ALL cars have problems…No car manufacturer is immune to design or manufacturing problems…But I see Honda’s, Toyota’s, Nissan’s, and Subaru’s having far far LESS problems then GM,Ford or Chryco…You don’t see Honda or Toyota having these problems stretching over DECADES like GM did with their Intake manifolds or ball-joints…Instead…I see…1-3 years…problems surface…after investigating they discover the problem was a design problem…then it’s redesigned and the problem is gone…Where as…GM - “Yup…we have a problem…If I have manufacturing redesign to solve the problem I won’t meet my numbers and I’ll loose my $200k bonus…Forget it…let the schmuck taking over when I leave solve the problem…”

. A while ago, someone put a post on here knocking GM for recalling 1200 Camaros for a positive battery cable routing issue.

That’s GREAT…And I applaud GM for that…but it it happened to GM years ago when they first introduced their 5-cylinder engine…Recalled a major problem for it’s first 3000 engines produced…GM quality didn’t improve then…Maybe it has now…only time will tell.

Go to work in the service department at a Honda, Nissan, Subaru, etc. dealership and you will find that Recalls, TSBs for design flaws, and off the cuff chronic problems are just as prevalent as with any other make.

Those who have not been there simply do not know.

Here is the letter I received this week.

And most people don’t know about those, either in the Odyssey or the Accord… or even the failing 2nd gear clutch packs in Civics…

People only find out about them when the problem isn’t resolved and keeps going on and on for decades effecting MILLIONS of vehicles (like basically ALL GM V-6 and many of their V-8 designs). If GM had fixed the problem when they first new about it they’d have a lot better reputation and a good chance they never would have needed bailout money.

Thanks for posting your letter from Honda. I also discovered a fluid leak just two days ago on my 2006 Civic EX which appeared to be coming from somewhere in the engine compartment.

I noticed slight fluid spotting on my garage floor which I had never seen before. I immediately made a service appointment with my local Honda dealer to have it checked out.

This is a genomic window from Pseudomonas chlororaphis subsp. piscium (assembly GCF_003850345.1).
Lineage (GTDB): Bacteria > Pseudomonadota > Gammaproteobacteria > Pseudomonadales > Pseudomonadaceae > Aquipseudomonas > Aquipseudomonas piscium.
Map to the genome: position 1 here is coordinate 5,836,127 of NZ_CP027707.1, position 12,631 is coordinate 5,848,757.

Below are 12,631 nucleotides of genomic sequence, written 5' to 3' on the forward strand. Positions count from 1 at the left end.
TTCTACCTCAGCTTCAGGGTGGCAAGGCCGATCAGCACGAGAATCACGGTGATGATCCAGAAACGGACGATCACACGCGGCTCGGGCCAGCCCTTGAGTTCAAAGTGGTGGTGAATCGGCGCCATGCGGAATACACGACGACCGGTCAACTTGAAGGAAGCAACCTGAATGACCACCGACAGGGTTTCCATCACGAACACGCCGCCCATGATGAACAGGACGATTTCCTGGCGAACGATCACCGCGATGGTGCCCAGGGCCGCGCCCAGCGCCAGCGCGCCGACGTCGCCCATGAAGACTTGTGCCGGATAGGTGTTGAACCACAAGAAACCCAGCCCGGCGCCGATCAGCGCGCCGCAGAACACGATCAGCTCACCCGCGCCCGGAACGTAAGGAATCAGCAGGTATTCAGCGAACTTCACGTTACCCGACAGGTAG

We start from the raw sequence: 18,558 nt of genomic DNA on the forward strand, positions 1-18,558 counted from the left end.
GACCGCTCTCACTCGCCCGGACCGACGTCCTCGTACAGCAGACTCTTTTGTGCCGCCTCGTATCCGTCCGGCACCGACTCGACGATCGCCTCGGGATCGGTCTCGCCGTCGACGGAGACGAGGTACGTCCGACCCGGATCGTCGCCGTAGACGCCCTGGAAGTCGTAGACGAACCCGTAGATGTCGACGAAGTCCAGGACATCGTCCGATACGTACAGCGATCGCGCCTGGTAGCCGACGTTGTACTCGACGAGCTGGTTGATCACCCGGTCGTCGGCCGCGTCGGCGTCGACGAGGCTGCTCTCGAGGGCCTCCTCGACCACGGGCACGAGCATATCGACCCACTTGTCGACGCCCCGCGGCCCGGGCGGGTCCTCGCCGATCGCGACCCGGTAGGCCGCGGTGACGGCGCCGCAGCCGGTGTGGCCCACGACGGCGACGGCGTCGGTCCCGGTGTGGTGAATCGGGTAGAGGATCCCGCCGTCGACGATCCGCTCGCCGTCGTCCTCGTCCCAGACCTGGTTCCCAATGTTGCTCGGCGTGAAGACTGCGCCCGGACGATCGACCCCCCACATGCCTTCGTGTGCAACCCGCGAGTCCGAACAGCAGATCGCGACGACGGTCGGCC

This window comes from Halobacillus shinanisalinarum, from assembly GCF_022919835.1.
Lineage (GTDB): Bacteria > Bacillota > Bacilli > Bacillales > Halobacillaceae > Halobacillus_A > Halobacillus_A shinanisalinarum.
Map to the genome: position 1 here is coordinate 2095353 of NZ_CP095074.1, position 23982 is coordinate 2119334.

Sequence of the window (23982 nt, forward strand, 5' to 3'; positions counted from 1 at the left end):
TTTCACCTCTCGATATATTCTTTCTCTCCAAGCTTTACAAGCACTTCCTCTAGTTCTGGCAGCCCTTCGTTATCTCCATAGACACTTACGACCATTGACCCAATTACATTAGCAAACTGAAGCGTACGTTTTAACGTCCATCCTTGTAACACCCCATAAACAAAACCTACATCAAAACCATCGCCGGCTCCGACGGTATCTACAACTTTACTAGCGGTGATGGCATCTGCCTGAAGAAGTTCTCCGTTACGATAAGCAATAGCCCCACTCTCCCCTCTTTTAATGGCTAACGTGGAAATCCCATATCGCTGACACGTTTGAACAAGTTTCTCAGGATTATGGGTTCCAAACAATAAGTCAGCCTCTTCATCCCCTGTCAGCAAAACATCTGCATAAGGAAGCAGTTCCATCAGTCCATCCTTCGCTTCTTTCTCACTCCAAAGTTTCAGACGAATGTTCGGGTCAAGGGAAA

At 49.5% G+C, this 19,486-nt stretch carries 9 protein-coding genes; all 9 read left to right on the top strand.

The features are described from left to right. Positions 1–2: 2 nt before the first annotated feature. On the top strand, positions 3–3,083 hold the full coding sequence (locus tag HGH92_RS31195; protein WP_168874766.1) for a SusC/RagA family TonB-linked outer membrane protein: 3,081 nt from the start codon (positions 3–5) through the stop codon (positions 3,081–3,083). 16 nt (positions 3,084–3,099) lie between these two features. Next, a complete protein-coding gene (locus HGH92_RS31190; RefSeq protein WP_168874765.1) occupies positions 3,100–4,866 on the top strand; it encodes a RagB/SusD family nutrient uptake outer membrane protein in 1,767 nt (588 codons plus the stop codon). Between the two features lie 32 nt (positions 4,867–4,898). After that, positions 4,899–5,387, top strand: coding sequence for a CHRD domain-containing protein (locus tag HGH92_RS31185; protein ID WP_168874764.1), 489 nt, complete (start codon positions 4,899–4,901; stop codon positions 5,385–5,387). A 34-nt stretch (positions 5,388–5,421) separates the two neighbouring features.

Much to my shock, my service advsisor told me that they discovered a cracked engine block on my Civic causing engine coolant to leak. I registered disbelief that a Honda with only 46,000 miles on it would have a cracked engine block! As my advisor explained, I was one of many that experienced this problem with their Civic and as a result, Honda had extended its engine warranty to cover these cracked blocks just as your letter from Honda indicated.

I asked how this could have happened and he explained to me that some Civic engine castings over several years were defective resulting in some engine blocks cracking. I was at least relieved to know that Honda is going to cover the repair under warranty but still upset that this could happen to a Honda!

In fact, I sold Hondas for 5.5 years until last year when I decided to retire. I never was informed by Honda or my dealership that any such problem existed even while I was still selling Civics!

Fortunately, you received a written confirmation from Honda that the extended engine warranty would cover your repair. I never received any such communication from Honda which is dishearting. Even though my service advisor confirmed that my repair would be covered under the extended engine warranty, I still called Honda customer service. They provided reassurance that my repair would be covered under the extended engine warranty.

There is a service bulletin that apparently Honda had issued to all their dealerships concerning this problem and the resulatant extended engine warranty. My advisor has agreed to provide me with a copy. These bulletins are only issued to dealership service departments so customers normally would not see them. Anyone reading this reply with the same Civic engine problem may want to ask their service advisor for a copy. I never thought I would hear myself saying this, “my next new car just might be a Subaru!” Good luck!


Shadowfax, I am very curious where you got this information. My Civic was 04/'08 so I am in the clear? Might be driving the car from Minneapolis to Seattle (24hr trip) when I move out there in 4 months. Currently has 93k miles on it. Any advice?